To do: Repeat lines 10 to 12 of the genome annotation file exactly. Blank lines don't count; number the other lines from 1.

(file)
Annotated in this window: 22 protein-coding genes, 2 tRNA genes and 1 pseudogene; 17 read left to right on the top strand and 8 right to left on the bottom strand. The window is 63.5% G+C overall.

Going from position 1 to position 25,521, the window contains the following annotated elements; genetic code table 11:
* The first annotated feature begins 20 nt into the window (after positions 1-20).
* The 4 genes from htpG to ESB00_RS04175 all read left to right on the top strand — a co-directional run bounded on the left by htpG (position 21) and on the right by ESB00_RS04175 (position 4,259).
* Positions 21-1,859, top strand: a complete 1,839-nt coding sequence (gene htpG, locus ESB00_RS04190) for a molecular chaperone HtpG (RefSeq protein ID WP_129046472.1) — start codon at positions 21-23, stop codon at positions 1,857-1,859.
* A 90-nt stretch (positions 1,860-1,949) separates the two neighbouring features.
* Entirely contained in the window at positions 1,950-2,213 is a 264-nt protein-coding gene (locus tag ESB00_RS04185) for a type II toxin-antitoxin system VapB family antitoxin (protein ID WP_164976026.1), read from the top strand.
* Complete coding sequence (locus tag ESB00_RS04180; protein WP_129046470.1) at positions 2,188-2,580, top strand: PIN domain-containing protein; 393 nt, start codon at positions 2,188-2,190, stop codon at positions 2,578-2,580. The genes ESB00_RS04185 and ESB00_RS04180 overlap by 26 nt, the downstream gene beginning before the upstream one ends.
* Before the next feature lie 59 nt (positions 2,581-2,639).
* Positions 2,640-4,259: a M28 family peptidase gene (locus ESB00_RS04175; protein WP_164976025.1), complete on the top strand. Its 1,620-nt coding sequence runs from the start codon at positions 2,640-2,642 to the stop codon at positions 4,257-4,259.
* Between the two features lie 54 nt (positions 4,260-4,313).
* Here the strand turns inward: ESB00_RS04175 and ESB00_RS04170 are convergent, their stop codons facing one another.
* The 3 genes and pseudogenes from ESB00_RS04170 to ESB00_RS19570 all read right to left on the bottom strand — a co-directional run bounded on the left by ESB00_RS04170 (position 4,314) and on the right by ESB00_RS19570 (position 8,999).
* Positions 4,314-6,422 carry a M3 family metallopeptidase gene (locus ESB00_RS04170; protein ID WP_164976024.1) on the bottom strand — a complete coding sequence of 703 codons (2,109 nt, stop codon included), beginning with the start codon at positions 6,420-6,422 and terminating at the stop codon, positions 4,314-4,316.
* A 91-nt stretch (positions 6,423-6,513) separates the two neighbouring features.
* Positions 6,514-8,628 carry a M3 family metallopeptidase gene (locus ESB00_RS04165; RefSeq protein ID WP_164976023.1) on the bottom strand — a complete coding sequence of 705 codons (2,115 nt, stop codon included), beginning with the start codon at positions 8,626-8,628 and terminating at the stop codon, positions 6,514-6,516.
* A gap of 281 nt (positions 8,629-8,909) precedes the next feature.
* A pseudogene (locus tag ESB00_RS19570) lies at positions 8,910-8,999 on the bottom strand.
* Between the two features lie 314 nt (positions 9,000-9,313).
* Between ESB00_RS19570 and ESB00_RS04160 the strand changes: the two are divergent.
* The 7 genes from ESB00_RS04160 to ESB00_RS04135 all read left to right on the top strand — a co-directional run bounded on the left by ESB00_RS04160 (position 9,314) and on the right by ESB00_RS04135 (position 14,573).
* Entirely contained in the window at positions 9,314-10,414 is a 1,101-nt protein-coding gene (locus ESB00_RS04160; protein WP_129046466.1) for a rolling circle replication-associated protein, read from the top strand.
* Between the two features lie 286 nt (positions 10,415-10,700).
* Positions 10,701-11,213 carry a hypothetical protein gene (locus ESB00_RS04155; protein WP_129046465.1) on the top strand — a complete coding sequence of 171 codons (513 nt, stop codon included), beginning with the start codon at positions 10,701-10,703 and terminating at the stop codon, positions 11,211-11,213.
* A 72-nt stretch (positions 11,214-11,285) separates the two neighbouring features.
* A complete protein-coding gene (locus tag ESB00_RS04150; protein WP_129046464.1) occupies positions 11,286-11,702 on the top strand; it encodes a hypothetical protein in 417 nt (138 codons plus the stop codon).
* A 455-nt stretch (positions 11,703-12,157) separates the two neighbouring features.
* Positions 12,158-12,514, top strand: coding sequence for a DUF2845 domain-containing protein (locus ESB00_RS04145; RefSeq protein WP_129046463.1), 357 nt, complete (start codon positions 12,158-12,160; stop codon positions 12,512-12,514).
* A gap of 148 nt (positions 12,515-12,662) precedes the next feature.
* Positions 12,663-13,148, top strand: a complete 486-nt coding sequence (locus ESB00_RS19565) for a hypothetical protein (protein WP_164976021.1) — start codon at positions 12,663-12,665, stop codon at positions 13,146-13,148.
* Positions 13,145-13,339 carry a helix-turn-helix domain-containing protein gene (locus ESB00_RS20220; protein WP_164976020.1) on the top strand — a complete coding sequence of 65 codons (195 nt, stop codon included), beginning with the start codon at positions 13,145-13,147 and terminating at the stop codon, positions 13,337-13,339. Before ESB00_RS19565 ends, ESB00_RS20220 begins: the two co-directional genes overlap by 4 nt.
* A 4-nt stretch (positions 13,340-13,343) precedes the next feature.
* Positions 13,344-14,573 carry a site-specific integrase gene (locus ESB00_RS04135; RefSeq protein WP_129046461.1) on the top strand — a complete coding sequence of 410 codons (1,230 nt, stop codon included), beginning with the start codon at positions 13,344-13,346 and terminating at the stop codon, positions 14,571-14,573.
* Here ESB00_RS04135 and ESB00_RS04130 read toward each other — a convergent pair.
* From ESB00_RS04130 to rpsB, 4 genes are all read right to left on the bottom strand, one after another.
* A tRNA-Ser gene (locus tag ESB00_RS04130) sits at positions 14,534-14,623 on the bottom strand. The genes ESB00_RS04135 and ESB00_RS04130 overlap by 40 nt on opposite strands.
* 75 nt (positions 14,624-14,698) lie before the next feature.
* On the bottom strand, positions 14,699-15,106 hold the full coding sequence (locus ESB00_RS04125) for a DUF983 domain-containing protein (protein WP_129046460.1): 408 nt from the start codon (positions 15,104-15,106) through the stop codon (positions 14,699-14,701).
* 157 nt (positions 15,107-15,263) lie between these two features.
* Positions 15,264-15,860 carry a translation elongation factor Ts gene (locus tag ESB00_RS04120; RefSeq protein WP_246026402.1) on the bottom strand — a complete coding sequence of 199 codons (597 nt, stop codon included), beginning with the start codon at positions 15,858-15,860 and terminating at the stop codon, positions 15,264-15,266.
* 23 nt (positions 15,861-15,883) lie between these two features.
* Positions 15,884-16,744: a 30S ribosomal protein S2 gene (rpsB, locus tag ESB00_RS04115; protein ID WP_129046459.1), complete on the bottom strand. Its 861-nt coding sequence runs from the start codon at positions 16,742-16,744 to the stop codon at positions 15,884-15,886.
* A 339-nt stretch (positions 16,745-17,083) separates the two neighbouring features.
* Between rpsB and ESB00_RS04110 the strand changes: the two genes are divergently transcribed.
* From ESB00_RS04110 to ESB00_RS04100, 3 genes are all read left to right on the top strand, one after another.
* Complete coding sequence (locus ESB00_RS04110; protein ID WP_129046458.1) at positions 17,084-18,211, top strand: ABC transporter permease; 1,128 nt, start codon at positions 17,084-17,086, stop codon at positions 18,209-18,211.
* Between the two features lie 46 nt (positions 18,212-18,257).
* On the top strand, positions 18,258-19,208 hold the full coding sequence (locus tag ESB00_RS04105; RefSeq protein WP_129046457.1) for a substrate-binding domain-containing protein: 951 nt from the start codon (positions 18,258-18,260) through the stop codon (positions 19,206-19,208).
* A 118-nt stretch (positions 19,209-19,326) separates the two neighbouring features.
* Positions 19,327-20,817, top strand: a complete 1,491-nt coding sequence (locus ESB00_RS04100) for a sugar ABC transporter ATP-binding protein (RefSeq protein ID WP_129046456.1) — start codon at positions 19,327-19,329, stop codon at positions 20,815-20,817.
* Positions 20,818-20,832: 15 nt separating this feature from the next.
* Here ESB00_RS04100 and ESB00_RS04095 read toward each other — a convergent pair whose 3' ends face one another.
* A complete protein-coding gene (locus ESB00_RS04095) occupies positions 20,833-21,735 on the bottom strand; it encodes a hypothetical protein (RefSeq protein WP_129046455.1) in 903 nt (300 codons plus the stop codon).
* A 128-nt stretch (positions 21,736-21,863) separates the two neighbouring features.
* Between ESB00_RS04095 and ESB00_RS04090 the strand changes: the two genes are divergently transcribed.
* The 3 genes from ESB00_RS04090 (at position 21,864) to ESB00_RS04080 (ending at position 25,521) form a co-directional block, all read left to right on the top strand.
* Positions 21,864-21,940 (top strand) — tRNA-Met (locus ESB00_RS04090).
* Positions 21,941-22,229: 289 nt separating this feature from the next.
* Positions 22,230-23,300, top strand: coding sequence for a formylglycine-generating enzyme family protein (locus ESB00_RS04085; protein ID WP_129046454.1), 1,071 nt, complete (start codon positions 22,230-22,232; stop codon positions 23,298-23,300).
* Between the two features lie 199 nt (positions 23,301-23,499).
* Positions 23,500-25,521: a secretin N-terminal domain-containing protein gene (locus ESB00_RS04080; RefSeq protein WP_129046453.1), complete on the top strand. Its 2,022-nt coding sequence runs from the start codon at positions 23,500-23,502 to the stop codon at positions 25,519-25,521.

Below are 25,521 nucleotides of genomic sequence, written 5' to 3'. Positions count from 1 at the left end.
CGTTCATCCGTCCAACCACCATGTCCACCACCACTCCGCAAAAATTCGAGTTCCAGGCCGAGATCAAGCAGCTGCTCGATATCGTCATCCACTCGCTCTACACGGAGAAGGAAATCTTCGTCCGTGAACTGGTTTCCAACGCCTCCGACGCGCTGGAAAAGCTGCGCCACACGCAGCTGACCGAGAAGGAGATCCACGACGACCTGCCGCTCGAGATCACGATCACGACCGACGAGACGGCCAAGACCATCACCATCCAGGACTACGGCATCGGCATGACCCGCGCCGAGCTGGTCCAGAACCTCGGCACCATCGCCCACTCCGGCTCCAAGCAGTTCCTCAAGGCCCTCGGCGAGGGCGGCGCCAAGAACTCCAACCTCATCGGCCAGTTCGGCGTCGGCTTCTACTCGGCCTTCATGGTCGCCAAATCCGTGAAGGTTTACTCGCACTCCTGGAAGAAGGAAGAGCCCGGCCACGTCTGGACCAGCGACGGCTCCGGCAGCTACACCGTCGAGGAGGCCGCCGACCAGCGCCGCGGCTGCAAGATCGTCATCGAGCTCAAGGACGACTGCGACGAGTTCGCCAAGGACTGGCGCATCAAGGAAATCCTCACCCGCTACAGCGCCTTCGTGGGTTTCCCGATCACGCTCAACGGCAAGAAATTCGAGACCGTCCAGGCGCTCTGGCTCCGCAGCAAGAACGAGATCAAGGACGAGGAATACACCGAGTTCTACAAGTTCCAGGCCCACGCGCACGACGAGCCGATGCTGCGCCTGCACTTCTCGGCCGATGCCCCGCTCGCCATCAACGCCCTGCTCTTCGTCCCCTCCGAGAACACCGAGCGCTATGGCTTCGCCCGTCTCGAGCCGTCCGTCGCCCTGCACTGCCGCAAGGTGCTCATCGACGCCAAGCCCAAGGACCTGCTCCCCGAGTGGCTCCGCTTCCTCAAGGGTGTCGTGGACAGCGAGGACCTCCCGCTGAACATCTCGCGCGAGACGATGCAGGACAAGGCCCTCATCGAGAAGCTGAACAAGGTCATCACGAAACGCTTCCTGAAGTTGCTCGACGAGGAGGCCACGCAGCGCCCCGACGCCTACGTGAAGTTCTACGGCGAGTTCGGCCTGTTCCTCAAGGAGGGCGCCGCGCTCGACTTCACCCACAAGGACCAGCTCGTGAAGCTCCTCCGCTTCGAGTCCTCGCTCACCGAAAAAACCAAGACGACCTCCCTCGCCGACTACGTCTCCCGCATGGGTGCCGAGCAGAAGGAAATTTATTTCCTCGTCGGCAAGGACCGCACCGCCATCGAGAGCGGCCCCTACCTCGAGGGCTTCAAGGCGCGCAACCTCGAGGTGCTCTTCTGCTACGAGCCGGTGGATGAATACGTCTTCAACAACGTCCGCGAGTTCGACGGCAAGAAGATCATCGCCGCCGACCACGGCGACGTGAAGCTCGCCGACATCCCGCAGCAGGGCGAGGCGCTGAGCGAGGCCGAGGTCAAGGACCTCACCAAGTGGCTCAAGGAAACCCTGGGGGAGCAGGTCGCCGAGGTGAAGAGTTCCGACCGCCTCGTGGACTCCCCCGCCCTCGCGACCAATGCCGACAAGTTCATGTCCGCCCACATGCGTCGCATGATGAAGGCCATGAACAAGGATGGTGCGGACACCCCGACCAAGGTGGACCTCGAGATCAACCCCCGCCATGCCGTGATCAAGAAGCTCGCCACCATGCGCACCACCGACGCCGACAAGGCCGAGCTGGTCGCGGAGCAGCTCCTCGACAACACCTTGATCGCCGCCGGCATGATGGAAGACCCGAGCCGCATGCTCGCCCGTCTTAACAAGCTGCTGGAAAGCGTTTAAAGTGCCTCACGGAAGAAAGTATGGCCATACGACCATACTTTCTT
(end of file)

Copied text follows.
* Positions 2,640-4,259: a M28 family peptidase gene (locus ESB00_RS04175; protein WP_164976025.1), complete on the top strand. Its 1,620-nt coding sequence runs from the start codon at positions 2,640-2,642 to the stop codon at positions 4,257-4,259.
* Between the two features lie 54 nt (positions 4,260-4,313).
* Here the strand turns inward: ESB00_RS04175 and ESB00_RS04170 are convergent, their stop codons facing one another.